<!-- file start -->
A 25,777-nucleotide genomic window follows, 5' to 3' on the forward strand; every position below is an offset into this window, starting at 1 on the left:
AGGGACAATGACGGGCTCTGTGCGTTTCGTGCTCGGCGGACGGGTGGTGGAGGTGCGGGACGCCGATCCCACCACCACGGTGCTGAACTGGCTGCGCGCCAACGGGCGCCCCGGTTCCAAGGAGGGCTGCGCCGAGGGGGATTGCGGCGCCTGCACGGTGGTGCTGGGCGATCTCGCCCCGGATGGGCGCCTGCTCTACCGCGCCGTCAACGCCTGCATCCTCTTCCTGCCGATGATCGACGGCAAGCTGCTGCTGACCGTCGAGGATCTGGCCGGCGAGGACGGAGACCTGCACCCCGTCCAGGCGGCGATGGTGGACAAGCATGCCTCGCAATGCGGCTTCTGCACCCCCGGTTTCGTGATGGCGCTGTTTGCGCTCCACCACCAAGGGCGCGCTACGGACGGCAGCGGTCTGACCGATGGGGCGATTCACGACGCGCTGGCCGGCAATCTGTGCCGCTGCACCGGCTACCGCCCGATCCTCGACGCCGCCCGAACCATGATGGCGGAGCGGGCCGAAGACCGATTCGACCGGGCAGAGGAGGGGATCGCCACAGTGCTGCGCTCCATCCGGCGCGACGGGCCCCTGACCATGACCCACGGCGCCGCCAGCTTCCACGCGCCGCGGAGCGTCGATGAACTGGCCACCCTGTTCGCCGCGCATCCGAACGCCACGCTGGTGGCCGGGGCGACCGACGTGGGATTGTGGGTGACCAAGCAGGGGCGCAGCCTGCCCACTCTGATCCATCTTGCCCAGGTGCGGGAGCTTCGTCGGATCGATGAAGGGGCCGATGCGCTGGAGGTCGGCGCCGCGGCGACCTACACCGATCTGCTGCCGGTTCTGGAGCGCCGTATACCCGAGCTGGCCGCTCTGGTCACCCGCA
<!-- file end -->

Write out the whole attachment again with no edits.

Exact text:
A 25,777-nucleotide genomic window follows, 5' to 3' on the forward strand; every position below is an offset into this window, starting at 1 on the left:
AGGGACAATGACGGGCTCTGTGCGTTTCGTGCTCGGCGGACGGGTGGTGGAGGTGCGGGACGCCGATCCCACCACCACGGTGCTGAACTGGCTGCGCGCCAACGGGCGCCCCGGTTCCAAGGAGGGCTGCGCCGAGGGGGATTGCGGCGCCTGCACGGTGGTGCTGGGCGATCTCGCCCCGGATGGGCGCCTGCTCTACCGCGCCGTCAACGCCTGCATCCTCTTCCTGCCGATGATCGACGGCAAGCTGCTGCTGACCGTCGAGGATCTGGCCGGCGAGGACGGAGACCTGCACCCCGTCCAGGCGGCGATGGTGGACAAGCATGCCTCGCAATGCGGCTTCTGCACCCCCGGTTTCGTGATGGCGCTGTTTGCGCTCCACCACCAAGGGCGCGCTACGGACGGCAGCGGTCTGACCGATGGGGCGATTCACGACGCGCTGGCCGGCAATCTGTGCCGCTGCACCGGCTACCGCCCGATCCTCGACGCCGCCCGAACCATGATGGCGGAGCGGGCCGAAGACCGATTCGACCGGGCAGAGGAGGGGATCGCCACAGTGCTGCGCTCCATCCGGCGCGACGGGCCCCTGACCATGACCCACGGCGCCGCCAGCTTCCACGCGCCGCGGAGCGTCGATGAACTGGCCACCCTGTTCGCCGCGCATCCGAACGCCACGCTGGTGGCCGGGGCGACCGACGTGGGATTGTGGGTGACCAAGCAGGGGCGCAGCCTGCCCACTCTGATCCATCTTGCCCAGGTGCGGGAGCTTCGTCGGATCGATGAAGGGGCCGATGCGCTGGAGGTCGGCGCCGCGGCGACCTACACCGATCTGCTGCCGGTTCTGGAGCGCCGTATACCCGAGCTGGCCGCTCTGGTCACCCGCA